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How Can Birds Sing Without Pausing To Breathe?
Posted on Tuesday, April 22, 2014 by eNature
Olive Warbler
Olive Warbler
© Tony Morris
Brown Thrasher
Brown Thrasher
© Ken Thomas

The birds are singing now, and for good reason: breeding season is in full swing.  And it seems to have arrived earlier this year than most.

It’s A Male Thing
It’s the males, of course, providing the music (females make alarm calls and other vocalizations but almost never songs). And while a male will sing for several reasons, the main function of a song is to inform other birds of the singer’s existence. Specifically, a song informs rival males and potential mates of the bird’s species, and subtle variations to the song identify the bird as an individual. These variations are usually imperceptible to humans, but studies have shown that birds respond differently to the songs of their neighbors than to recordings of birds from other areas.

Studies have also shown that female birds respond more favorably to complex songs—provided the renditions still convey basic identity information. In other words, it pays to show off, and this has led to the evolution of some very elaborate songs. Not surprisingly, birds possess some very sophisticated vocal instruments.

Two-part Harmonies
Bird vocalization comes from an organ called the syrinx, which is located in the breast (thus even headless ducks and chickens can quack or cluck). The syrinx is a branched structure through which air passes, and each branch can be controlled independently. As a result, a bird can produce two distinct sounds at the same time, essentially harmonizing with itself or, in some cases, even adding percussion. The haunting melodies of the thrushes and the overlapping phrases of the Brown Thrasher are great examples.

Another physical attribute that contributes to a bird’s ability to produce complex songs is its specialized breathing apparatus (click here for details). By manipulating air sacs and lungs independently, a bird can inhale and exhale simultaneously. That’s what allows the tiny Winter Wren to produce its long, complicated songs.

Are you hearing lots of bird songs these days?  Our mornings seem noisier than rush-hour in New York City right now!

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Click here to listen to songs of the Winter Wren and hundreds of other birds. »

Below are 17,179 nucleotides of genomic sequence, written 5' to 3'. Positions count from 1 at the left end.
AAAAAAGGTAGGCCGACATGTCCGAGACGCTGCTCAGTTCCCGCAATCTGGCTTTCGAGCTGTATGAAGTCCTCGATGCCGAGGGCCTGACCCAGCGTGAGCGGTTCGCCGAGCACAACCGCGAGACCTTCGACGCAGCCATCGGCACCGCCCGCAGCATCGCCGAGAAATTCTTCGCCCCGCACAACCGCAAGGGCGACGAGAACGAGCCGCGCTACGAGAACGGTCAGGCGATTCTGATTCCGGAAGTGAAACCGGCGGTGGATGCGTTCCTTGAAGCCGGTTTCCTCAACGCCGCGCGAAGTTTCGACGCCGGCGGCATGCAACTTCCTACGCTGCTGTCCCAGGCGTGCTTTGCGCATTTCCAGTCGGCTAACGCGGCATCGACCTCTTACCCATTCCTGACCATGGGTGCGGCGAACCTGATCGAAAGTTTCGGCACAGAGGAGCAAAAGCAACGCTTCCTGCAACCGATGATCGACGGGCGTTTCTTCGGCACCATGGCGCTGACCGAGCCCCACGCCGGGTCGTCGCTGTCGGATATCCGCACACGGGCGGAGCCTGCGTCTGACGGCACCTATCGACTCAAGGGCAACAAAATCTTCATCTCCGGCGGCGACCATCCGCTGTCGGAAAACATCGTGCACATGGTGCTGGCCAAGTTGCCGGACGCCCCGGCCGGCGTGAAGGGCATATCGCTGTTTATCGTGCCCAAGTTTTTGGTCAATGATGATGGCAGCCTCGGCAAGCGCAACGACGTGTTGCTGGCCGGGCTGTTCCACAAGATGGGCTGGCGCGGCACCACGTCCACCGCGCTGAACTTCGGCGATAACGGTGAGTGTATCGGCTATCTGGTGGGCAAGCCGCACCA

(11) CommentsPermalink

Comments

A nice little BirdNote show about this very subject! http://birdnote.org/show/voices-and-vocabularies-how-birds-sing-so-loudly

I enjoy your e-newsletter! Thanks.

Posted by Ellen Blackstone on 4/15

I love getting your newsletters via email.  I’ve learned so many interesting things and like that I can also download calls (which I use for my phone).  For example, my mother-in-law’s call is “the loon”  grin

Posted by Lynn on 4/15

reminds me of “temples of the syrinx” an old Rush song

Posted by emily on 4/15

The mockingbird never ceases to amaze me. I do not understand how it can crank out tune after tune without ever repeating the same one. They seem to be in sets of three or four repeats each. They also sing all night, at times, when other birds have turned in.

Posted by Gary Cunnane on 4/15

I have always wondered how my amazing Green Singing Finch is able to compose sonatas so effortlessly.  His vocalizations and harmonics are perfect and they last forever.  I’ve asked him how he performs this without having to take a breath without a clear answer from him;however now you’ve given me the answer. Thank you.  I always look forwards to your e-newsletters and consistently learn something valued and new.  Thank you.  Sincerely, Margot

Posted by Margot Van Horn on 4/15

The marvelous design of the bird is definitive evidence to a Creator, not blind, undirected chance.

Posted by Ken on 4/15

very interesting facts about birds. they are almost more efficient in everyway than we are

Posted by carol gelfand on 4/15

I agree with Gary - the Mockingbirds are my new favorite bird since I moved to Virginia from the Midwest.  I love them - their modest attire, the white stripes visible on their wings when they fly and their personalities in general. Both males and females sing and they can imitate anything - other birds songs, frogs, crickets, alarms, you name it; they can duplicate the sound.  In addition, they have their own pleasant songs. If you have a pair of mockingbirds in the vicinity, it sounds as though you have a variety of wild birds in residence. They’ve made this major move in my life easier.

Posted by Pamela d. on 4/16

To Ken:
Faith is not provable and evidence is irrelevant to it.  That’s why it’s faith.

To change the subject:
Babies can nurse and breathe at the same time.  I wonder if the ability came about twice, or if a common ancestor had already developed it for something else.  Anybody know?

Posted by Barbara Bernhardt on 4/16

Ken, natural selection is not blind chance, but what keeps us and other species strong.  Birds evolved from reptiles…this has been proven.  Evidence is irrelevant to those that make claims of proof of something that cannot be proved.

Posted by Douglas Trent on 4/16

Of all the songs I love, the red cardinal is my favorite. My day is made when I hear the familiar call and look into the trees to see the bright red at the top of the tree!

Posted by LEU on 4/24

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